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Ugly Disemboweled Americans


My favorite of his many masterpieces? I’ll go with the somber, soulful Western McCabe & Mrs. Miller, a flop on its release in 1971: the tale of a romantic but hapless frontier businessman (Warren Beatty) forced to take a stand against a rapacious corporation (with a soundtrack of Leonard Cohen songs). This might be the best acting Beatty ever did, although Altman said at BAM seven years ago that Beatty hates the film. “Warren’s an asshole,” he explained.

Altman could be a bit of an asshole himself—and he was particularly hostile if you dared to pose some pointy-headed question about the Meaning of his work. I made the mistake of asking, in front of an audience, whether the end of McCabe—the death of the individualist hero, the salvation of the town through a communal effort—represented his last spasm of hope for the dying counterculture, and he looked at me as if I were speaking Urdu. (He did warm up later, after he’d slipped out and smoked a joint.) After his epic Nashville—America as seen through the prism of the reactionary country-and-western music world—Altman’s work turned sour. But he found his way back: through theater and his film of Come Back to the 5 & Dime, Jimmy Dean, Jimmy Dean; the semi-improvised, shot-on-video campaign satire Tanner ’88 (a collaboration with Garry Trudeau), which was highly influential; and the brusque yet lyrical portrait of an artist in spiritual exile, Vincent & Theo.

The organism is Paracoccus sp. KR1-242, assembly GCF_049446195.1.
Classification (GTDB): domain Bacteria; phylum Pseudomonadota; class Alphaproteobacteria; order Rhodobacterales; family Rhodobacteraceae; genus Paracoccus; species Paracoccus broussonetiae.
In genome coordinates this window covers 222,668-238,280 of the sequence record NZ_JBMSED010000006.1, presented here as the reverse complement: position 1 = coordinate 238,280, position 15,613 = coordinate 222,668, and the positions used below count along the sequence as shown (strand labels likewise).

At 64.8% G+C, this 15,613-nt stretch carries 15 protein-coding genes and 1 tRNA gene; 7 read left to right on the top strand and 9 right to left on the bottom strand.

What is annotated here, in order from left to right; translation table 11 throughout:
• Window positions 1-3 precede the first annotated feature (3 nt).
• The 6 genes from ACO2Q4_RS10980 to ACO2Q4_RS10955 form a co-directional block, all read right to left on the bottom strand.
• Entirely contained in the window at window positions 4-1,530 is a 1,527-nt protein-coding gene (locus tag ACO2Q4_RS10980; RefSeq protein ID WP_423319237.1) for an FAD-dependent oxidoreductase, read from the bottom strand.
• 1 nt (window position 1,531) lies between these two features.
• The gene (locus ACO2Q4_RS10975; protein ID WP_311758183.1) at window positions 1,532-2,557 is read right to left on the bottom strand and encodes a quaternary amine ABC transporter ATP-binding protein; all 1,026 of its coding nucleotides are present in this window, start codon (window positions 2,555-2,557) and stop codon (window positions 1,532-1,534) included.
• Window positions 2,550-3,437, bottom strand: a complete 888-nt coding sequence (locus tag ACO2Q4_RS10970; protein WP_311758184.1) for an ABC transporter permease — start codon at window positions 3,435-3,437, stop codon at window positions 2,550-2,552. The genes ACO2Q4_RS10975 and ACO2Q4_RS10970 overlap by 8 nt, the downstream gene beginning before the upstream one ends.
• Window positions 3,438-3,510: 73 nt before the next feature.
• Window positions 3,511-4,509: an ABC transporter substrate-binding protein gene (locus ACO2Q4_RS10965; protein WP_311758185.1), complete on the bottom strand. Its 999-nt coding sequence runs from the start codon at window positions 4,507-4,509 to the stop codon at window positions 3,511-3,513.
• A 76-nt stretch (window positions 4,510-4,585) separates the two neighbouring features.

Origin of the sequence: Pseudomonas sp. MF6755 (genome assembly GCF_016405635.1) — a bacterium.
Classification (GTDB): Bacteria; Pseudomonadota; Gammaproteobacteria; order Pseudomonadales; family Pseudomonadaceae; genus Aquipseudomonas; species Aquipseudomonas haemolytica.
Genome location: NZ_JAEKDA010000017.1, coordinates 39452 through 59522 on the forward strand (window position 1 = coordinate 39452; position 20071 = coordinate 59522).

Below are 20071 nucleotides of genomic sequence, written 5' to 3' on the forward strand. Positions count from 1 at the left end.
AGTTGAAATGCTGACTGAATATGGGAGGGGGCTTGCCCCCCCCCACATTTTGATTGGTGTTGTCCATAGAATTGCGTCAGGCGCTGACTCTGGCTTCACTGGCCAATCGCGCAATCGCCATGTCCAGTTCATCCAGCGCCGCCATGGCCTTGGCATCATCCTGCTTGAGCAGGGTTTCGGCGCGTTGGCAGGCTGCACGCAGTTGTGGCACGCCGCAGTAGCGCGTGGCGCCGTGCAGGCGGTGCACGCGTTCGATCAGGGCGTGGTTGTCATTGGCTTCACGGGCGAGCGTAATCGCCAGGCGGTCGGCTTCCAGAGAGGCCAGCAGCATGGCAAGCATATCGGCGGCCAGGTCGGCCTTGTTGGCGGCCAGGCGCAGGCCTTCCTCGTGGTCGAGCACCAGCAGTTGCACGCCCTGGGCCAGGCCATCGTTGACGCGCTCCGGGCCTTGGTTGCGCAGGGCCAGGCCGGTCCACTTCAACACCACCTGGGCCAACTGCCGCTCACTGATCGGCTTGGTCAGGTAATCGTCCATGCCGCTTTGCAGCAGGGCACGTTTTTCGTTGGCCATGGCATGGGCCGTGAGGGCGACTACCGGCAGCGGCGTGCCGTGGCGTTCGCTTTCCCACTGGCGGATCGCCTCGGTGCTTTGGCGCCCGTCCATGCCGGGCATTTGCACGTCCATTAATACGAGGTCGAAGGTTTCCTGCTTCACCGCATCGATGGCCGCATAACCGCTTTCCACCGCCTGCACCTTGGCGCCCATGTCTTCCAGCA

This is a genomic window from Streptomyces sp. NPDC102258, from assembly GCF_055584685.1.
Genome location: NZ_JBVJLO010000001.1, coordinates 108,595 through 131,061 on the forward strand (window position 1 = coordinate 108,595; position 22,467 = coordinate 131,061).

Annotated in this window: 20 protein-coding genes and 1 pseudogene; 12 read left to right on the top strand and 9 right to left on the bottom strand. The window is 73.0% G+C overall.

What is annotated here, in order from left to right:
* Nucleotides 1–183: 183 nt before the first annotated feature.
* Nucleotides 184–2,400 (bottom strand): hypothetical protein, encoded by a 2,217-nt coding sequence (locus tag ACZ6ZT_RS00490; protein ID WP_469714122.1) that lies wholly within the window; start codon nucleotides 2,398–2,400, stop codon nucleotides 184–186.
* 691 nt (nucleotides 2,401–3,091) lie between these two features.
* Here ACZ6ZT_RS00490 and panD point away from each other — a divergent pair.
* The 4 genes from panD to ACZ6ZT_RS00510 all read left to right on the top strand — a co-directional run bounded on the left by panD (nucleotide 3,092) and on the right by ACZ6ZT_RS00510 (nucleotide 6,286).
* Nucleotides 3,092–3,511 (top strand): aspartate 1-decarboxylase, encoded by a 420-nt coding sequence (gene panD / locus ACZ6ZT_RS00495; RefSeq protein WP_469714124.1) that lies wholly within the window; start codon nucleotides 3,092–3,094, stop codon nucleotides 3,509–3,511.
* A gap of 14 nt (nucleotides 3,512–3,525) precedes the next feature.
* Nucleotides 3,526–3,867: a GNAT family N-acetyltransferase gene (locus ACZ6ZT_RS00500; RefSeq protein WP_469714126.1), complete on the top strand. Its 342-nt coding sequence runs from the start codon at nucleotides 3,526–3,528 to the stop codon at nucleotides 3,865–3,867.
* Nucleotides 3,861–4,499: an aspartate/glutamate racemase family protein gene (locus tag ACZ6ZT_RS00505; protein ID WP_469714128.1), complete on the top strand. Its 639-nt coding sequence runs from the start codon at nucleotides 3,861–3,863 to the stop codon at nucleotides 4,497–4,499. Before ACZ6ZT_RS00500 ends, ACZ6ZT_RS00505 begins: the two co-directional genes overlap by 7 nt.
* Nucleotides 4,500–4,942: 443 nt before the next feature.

It was a happy irony that The Player, in which Altman thumbed his nose at Hollywood, would prove to be his Hollywood comeback. In the marvelous phase that followed, Gosford Park was the supreme achievement: Who knew he could bring off a drawing-room whodunit with a cast of tony Brits, keeping his chattering upper and lower classes in constant motion while teasing us with indirection? In the last year, he finally got his Oscar (honorary) and a buoyant reception for his lovely collaboration with Garrison Keillor, A Prairie Home Companion—a comedy redolent of death.

On the Internet last week, I read that Altman had changed American cinema, but I’ve always been saddened by how little influence his work actually had in an era of wall-to-wall storyboarding and computer-generated imagery. The consolation was that I could always anticipate the next Altman film. I’m already missing it, and the one after that.

Come back, you bastard.

Directed by John Stockwell. Fox Atomic. R.



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